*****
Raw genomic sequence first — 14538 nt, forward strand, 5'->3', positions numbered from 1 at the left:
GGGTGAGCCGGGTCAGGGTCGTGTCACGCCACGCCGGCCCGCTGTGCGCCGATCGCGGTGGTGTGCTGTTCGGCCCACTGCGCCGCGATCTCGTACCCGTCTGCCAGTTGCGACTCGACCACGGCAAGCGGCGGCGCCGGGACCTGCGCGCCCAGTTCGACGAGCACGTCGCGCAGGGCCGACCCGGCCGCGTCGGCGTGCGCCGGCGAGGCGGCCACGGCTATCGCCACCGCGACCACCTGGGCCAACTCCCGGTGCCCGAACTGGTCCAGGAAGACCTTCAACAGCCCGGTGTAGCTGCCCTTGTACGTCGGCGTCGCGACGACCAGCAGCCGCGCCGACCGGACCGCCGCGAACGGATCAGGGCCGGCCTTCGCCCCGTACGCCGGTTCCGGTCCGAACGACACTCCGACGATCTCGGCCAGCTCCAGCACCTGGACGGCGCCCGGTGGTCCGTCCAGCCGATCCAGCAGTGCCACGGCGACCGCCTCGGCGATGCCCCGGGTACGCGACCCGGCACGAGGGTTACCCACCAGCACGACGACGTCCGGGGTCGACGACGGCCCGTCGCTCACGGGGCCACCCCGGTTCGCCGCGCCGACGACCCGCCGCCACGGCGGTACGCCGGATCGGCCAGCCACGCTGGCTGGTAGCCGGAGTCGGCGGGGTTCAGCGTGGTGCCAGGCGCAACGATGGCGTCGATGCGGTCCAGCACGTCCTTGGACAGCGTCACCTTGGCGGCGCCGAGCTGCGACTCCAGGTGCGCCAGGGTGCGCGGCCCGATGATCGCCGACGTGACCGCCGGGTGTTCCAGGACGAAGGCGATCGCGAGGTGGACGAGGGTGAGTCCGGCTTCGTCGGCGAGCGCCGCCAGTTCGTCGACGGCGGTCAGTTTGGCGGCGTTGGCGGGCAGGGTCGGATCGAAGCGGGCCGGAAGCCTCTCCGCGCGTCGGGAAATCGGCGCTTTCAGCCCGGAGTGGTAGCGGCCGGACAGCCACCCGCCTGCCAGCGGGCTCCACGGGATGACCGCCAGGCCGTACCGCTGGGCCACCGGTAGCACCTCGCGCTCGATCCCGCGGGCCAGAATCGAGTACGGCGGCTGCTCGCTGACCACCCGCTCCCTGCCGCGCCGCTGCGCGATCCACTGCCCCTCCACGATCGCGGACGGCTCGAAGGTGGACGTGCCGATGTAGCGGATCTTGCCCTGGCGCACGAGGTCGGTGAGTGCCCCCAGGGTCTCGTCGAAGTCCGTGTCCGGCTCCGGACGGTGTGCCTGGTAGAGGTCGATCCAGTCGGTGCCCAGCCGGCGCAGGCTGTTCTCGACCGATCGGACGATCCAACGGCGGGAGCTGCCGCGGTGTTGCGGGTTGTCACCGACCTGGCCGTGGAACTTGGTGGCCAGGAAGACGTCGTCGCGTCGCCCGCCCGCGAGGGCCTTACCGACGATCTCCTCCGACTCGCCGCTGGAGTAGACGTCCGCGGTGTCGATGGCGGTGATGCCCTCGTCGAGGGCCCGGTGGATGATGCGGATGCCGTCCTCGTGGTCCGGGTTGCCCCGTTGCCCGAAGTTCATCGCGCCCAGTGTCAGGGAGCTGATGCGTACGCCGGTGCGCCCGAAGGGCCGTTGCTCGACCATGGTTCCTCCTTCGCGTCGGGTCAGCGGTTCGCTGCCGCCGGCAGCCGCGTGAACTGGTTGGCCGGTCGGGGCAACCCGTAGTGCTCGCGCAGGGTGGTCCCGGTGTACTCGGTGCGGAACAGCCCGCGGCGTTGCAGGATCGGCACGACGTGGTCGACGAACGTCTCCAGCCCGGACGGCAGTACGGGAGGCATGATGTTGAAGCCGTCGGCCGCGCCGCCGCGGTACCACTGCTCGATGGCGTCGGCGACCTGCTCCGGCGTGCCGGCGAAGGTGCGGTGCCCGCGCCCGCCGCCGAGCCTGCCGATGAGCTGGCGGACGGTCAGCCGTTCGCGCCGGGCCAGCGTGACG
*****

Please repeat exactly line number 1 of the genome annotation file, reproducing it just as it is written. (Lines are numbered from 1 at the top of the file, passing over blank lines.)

Raw genomic sequence first — 14538 nt, forward strand, 5'->3', positions numbered from 1 at the left: